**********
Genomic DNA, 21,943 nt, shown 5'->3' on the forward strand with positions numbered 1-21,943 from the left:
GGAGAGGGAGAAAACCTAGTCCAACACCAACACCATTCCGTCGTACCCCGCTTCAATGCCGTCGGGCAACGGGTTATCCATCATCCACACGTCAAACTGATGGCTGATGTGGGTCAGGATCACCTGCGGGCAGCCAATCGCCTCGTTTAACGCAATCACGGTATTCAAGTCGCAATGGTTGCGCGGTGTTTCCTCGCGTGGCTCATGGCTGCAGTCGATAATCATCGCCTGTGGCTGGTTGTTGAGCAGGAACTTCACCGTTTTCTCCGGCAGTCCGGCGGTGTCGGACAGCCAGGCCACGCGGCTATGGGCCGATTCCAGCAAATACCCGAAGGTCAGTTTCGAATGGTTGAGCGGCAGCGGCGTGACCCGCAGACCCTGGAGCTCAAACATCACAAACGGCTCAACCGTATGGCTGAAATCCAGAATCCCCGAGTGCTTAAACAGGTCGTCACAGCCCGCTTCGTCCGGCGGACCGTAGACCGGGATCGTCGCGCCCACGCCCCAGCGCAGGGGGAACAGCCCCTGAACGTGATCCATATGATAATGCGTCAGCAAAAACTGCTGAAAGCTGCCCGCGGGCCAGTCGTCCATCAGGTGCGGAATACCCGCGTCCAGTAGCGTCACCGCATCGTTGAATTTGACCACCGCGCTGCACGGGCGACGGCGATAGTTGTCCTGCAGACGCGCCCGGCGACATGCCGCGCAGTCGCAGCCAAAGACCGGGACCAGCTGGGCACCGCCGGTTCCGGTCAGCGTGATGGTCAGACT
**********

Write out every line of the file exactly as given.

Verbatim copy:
Genomic DNA, 21,943 nt, shown 5'->3' on the forward strand with positions numbered 1-21,943 from the left:
GGAGAGGGAGAAAACCTAGTCCAACACCAACACCATTCCGTCGTACCCCGCTTCAATGCCGTCGGGCAACGGGTTATCCATCATCCACACGTCAAACTGATGGCTGATGTGGGTCAGGATCACCTGCGGGCAGCCAATCGCCTCGTTTAACGCAATCACGGTATTCAAGTCGCAATGGTTGCGCGGTGTTTCCTCGCGTGGCTCATGGCTGCAGTCGATAATCATCGCCTGTGGCTGGTTGTTGAGCAGGAACTTCACCGTTTTCTCCGGCAGTCCGGCGGTGTCGGACAGCCAGGCCACGCGGCTATGGGCCGATTCCAGCAAATACCCGAAGGTCAGTTTCGAATGGTTGAGCGGCAGCGGCGTGACCCGCAGACCCTGGAGCTCAAACATCACAAACGGCTCAACCGTATGGCTGAAATCCAGAATCCCCGAGTGCTTAAACAGGTCGTCACAGCCCGCTTCGTCCGGCGGACCGTAGACCGGGATCGTCGCGCCCACGCCCCAGCGCAGGGGGAACAGCCCCTGAACGTGATCCATATGATAATGCGTCAGCAAAAACTGCTGAAAGCTGCCCGCGGGCCAGTCGTCCATCAGGTGCGGAATACCCGCGTCCAGTAGCGTCACCGCATCGTTGAATTTGACCACCGCGCTGCACGGGCGACGGCGATAGTTGTCCTGCAGACGCGCCCGGCGACATGCCGCGCAGTCGCAGCCAAAGACCGGGACCAGCTGGGCACCGCCGGTTCCGGTCAGCGTGATGGTCAGACT